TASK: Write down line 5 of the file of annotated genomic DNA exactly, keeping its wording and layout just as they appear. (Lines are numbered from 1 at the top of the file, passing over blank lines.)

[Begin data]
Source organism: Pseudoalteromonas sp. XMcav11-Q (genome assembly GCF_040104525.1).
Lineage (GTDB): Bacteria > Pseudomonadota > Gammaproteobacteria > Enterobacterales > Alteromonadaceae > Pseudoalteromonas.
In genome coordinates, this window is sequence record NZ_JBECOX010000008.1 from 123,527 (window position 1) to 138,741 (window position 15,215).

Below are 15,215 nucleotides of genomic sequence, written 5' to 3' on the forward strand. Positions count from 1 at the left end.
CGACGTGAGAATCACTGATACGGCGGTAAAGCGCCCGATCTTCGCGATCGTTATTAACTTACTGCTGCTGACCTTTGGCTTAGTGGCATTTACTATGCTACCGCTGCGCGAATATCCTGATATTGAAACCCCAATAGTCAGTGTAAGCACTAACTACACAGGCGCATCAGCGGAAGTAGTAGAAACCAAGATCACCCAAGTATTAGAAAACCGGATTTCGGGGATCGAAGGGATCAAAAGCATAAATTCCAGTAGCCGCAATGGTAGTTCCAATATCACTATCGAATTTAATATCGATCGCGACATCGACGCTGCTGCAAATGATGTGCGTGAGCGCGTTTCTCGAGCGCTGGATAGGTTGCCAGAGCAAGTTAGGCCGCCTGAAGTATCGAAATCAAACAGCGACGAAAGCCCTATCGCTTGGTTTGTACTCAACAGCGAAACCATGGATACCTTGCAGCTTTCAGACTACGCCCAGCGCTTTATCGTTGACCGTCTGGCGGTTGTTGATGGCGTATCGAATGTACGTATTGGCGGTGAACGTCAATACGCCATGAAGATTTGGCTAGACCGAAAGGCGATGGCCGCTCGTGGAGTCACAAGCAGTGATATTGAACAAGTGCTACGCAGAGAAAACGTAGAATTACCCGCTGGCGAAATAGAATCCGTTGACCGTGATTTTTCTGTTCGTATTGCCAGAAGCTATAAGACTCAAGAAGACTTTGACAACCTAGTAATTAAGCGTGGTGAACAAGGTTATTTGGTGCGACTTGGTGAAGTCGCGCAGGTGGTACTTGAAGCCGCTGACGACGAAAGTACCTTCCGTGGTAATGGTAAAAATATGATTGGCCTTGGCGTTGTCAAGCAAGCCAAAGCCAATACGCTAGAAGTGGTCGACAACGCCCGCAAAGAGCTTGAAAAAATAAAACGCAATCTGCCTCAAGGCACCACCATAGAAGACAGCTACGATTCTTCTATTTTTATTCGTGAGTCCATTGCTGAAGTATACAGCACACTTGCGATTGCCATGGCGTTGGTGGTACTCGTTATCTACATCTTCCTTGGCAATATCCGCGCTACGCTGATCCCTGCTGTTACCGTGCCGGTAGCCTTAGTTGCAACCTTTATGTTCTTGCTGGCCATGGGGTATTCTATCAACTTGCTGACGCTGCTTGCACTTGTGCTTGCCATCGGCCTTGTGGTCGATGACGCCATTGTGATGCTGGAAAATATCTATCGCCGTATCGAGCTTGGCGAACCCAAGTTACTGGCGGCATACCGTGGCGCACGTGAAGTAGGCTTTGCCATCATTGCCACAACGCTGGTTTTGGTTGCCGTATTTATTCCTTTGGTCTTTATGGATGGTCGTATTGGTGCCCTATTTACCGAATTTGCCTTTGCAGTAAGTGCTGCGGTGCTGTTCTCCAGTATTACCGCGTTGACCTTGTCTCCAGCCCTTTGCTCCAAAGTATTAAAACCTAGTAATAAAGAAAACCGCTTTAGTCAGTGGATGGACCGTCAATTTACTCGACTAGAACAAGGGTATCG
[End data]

CGACGTGAGAATCACTGATACGGCGGTAAAGCGCCCGATCTTCGCGATCGTTATTAACTTACTGCTGCTGACCTTTGGCTTAGTGGCATTTACTATGCTACCGCTGCGCGAATATCCTGATATTGAAACCCCAATAGTCAGTGTAAGCACTAACTACACAGGCGCATCAGCGGAAGTAGTAGAAACCAAGATCACCCAAGTATTAGAAAACCGGATTTCGGGGATCGAAGGGATCAAAAGCATAAATTCCAGTAGCCGCAATGGTAGTTCCAATATCACTATCGAATTTAATATCGATCGCGACATCGACGCTGCTGCAAATGATGTGCGTGAGCGCGTTTCTCGAGCGCTGGATAGGTTGCCAGAGCAAGTTAGGCCGCCTGAAGTATCGAAATCAAACAGCGACGAAAGCCCTATCGCTTGGTTTGTACTCAACAGCGAAACCATGGATACCTTGCAGCTTTCAGACTACGCCCAGCGCTTTATCGTTGACCGTCTGGCGGTTGTTGATGGCGTATCGAATGTACGTATTGGCGGTGAACGTCAATACGCCATGAAGATTTGGCTAGACCGAAAGGCGATGGCCGCTCGTGGAGTCACAAGCAGTGATATTGAACAAGTGCTACGCAGAGAAAACGTAGAATTACCCGCTGGCGAAATAGAATCCGTTGACCGTGATTTTTCTGTTCGTATTGCCAGAAGCTATAAGACTCAAGAAGACTTTGACAACCTAGTAATTAAGCGTGGTGAACAAGGTTATTTGGTGCGACTTGGTGAAGTCGCGCAGGTGGTACTTGAAGCCGCTGACGACGAAAGTACCTTCCGTGGTAATGGTAAAAATATGATTGGCCTTGGCGTTGTCAAGCAAGCCAAAGCCAATACGCTAGAAGTGGTCGACAACGCCCGCAAAGAGCTTGAAAAAATAAAACGCAATCTGCCTCAAGGCACCACCATAGAAGACAGCTACGATTCTTCTATTTTTATTCGTGAGTCCATTGCTGAAGTATACAGCACACTTGCGATTGCCATGGCGTTGGTGGTACTCGTTATCTACATCTTCCTTGGCAATATCCGCGCTACGCTGATCCCTGCTGTTACCGTGCCGGTAGCCTTAGTTGCAACCTTTATGTTCTTGCTGGCCATGGGGTATTCTATCAACTTGCTGACGCTGCTTGCACTTGTGCTTGCCATCGGCCTTGTGGTCGATGACGCCATTGTGATGCTGGAAAATATCTATCGCCGTATCGAGCTTGGCGAACCCAAGTTACTGGCGGCATACCGTGGCGCACGTGAAGTAGGCTTTGCCATCATTGCCACAACGCTGGTTTTGGTTGCCGTATTTATTCCTTTGGTCTTTATGGATGGTCGTATTGGTGCCCTATTTACCGAATTTGCCTTTGCAGTAAGTGCTGCGGTGCTGTTCTCCAGTATTACCGCGTTGACCTTGTCTCCAGCCCTTTGCTCCAAAGTATTAAAACCTAGTAATAAAGAAAACCGCTTTAGTCAGTGGATGGACCGTCAATTTACTCGACTAGAACAAGGGTATCG